How Family and Friends of Those with Bipolar Disorder Can Help Themselves

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Family And Friends Can Help Each Other To Cope


Bipolar Disorder is an illness that affects the entire family - mothers, fathers, sisters, brothers, grandparents, aunts and uncles, husbands and wives, and children.


Manic and depressive behaviors come with lasting and very stressful consequences for both patients and their families. Families suffer directly through the exhaustion of bipolar suicidal crises, the emotional and medical risks associated with sexual infidelities, and the financial damage that comes with unrestrained spending and abandonment of any long-term financial plan. The family's focus may be shifted entirely onto patients in a dysfunctional manner that deprives other members of attention that they need in order to feel valued and important. Children of bipolar patients learn that their affected parent is unstable and adapt by being careful in their behavior and language. Young children are prone to believing that their parents' mood swings are their fault, creating new sources of stress within the family. In cases of bipolar children, siblings may feel jealous of their ill sibling creating an unpleasant and exhausting home life in which parents are always refereeing interactions. Spouses have to handle responsibilities for their bipolar spouse during times when they are most ill. Jobs may be lost and the family deprived of an important source of income. Insurances may be difficult to obtain. Normal child care routines may become severely disrupted, throwing the family into crisis. Family instability can lead to stressful holidays and family gatherings. Severe depression resulting in bipolar suicide impacts everyone related to the suicidal patient.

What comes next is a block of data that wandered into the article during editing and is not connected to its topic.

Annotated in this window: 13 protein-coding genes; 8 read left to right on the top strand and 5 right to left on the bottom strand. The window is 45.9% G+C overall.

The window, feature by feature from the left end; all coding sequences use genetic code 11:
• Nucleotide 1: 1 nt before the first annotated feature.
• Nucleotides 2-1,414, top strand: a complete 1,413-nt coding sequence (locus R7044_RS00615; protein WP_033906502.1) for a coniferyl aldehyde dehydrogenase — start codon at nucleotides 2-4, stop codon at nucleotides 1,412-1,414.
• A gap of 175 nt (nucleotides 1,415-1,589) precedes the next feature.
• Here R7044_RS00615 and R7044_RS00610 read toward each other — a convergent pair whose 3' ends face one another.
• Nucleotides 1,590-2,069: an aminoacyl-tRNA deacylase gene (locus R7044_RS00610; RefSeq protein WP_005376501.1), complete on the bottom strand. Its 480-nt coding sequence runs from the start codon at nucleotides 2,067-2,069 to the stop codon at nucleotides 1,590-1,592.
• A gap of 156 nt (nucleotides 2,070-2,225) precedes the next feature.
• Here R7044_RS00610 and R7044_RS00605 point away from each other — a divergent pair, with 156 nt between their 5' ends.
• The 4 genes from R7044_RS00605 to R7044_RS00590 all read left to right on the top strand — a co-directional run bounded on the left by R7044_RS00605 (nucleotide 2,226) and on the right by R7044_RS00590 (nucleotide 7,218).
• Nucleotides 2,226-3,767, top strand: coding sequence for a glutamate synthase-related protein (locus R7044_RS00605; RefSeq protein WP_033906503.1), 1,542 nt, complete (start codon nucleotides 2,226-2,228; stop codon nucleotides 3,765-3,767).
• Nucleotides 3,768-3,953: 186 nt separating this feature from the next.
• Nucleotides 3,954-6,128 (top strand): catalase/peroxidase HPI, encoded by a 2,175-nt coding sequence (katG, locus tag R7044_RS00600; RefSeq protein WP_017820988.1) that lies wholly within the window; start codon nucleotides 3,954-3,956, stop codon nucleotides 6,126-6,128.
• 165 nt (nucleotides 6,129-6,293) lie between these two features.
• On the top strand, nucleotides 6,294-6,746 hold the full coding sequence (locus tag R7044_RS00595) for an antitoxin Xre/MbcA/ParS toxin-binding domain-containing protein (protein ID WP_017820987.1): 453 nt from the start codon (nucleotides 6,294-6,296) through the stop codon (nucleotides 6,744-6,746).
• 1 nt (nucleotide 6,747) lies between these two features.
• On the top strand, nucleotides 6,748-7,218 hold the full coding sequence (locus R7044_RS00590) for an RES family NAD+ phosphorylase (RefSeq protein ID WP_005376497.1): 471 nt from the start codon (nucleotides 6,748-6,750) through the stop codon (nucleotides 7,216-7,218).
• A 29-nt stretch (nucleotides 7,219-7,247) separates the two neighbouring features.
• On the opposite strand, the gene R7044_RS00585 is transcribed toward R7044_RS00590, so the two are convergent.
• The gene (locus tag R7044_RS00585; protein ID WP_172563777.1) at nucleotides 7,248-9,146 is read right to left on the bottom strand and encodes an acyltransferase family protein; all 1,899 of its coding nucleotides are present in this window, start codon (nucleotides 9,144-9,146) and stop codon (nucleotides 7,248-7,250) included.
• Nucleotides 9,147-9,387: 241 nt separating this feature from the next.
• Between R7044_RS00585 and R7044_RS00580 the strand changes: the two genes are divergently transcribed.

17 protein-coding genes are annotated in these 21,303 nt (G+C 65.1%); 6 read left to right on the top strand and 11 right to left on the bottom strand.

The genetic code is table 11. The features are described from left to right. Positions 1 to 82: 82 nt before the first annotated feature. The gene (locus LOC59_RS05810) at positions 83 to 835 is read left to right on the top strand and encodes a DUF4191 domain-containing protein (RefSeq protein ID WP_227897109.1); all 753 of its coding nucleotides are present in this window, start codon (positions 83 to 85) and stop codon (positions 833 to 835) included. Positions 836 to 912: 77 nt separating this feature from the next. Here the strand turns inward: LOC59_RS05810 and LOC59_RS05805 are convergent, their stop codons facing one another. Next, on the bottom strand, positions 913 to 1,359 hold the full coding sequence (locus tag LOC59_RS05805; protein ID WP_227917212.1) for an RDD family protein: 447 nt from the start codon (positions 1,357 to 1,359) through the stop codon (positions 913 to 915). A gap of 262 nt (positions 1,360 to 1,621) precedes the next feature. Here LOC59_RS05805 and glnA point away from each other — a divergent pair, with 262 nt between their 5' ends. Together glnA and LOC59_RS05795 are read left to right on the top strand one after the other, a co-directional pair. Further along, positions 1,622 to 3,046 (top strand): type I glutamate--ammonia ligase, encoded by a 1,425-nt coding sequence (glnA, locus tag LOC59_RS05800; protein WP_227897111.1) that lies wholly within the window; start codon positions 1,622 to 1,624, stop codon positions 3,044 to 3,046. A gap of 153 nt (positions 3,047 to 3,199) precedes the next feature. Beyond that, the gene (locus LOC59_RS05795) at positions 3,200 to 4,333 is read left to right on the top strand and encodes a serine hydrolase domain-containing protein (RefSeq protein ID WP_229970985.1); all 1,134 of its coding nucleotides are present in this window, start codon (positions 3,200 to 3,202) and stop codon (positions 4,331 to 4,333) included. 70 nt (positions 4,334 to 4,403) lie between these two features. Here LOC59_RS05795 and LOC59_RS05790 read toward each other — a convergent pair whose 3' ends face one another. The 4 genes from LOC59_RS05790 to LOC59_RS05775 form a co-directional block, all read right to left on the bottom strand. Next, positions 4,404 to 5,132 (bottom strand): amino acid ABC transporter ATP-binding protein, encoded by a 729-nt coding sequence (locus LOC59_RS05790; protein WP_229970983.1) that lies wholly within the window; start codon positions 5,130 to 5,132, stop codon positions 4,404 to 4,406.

Family members can do only so much to prevent their bipolar members from entering into dangerous mood episodes. Beyond doing all they can to support their bipolar members, family members may also need to insulate themselves as best they can from the extremes of behavior that they may have to endure. There are several ways that this strategy of insulation can occur.

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  • Family members can educate themselves as to the nature of bipolar symptoms so that the various behaviors that may occur will not blindside them.
  • Family members may participate in bipolar support groups or family therapy situations where they can talk about and process their experiences.
  • The family may find it useful to develop an ongoing relationship with a family therapist who can provide advice and crisis management services
  • Patients' direct access to family finances can be limited, or firewalls can be put in place requiring co-signatures for any substantial expenditures.
  • Regular testing for sexually transmitted disease can occur for both bipolar patients and spouses when sexual promiscuity is involved. Similarly, long acting birth control can be used to reduce the risk of unwanted pregnancy (in women).

Taking these and similar steps can help family members to survive a loved one's severe bipolar symptoms.

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